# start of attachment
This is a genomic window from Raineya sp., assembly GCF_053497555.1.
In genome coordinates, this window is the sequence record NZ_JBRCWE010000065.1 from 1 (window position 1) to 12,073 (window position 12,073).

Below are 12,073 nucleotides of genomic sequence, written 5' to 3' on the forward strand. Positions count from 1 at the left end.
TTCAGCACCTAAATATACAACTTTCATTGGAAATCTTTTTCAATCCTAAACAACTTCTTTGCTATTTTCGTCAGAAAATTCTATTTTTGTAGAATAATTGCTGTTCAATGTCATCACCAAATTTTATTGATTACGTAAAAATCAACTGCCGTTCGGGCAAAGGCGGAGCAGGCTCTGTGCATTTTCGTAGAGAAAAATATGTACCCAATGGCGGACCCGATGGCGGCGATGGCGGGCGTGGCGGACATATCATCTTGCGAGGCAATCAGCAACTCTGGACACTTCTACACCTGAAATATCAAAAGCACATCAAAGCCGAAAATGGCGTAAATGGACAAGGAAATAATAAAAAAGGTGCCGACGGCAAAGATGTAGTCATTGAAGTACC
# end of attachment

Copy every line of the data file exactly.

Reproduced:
This is a genomic window from Raineya sp., assembly GCF_053497555.1.
In genome coordinates, this window is the sequence record NZ_JBRCWE010000065.1 from 1 (window position 1) to 12,073 (window position 12,073).

Below are 12,073 nucleotides of genomic sequence, written 5' to 3' on the forward strand. Positions count from 1 at the left end.
TTCAGCACCTAAATATACAACTTTCATTGGAAATCTTTTTCAATCCTAAACAACTTCTTTGCTATTTTCGTCAGAAAATTCTATTTTTGTAGAATAATTGCTGTTCAATGTCATCACCAAATTTTATTGATTACGTAAAAATCAACTGCCGTTCGGGCAAAGGCGGAGCAGGCTCTGTGCATTTTCGTAGAGAAAAATATGTACCCAATGGCGGACCCGATGGCGGCGATGGCGGGCGTGGCGGACATATCATCTTGCGAGGCAATCAGCAACTCTGGACACTTCTACACCTGAAATATCAAAAGCACATCAAAGCCGAAAATGGCGTAAATGGACAAGGAAATAATAAAAAAGGTGCCGACGGCAAAGATGTAGTCATTGAAGTACC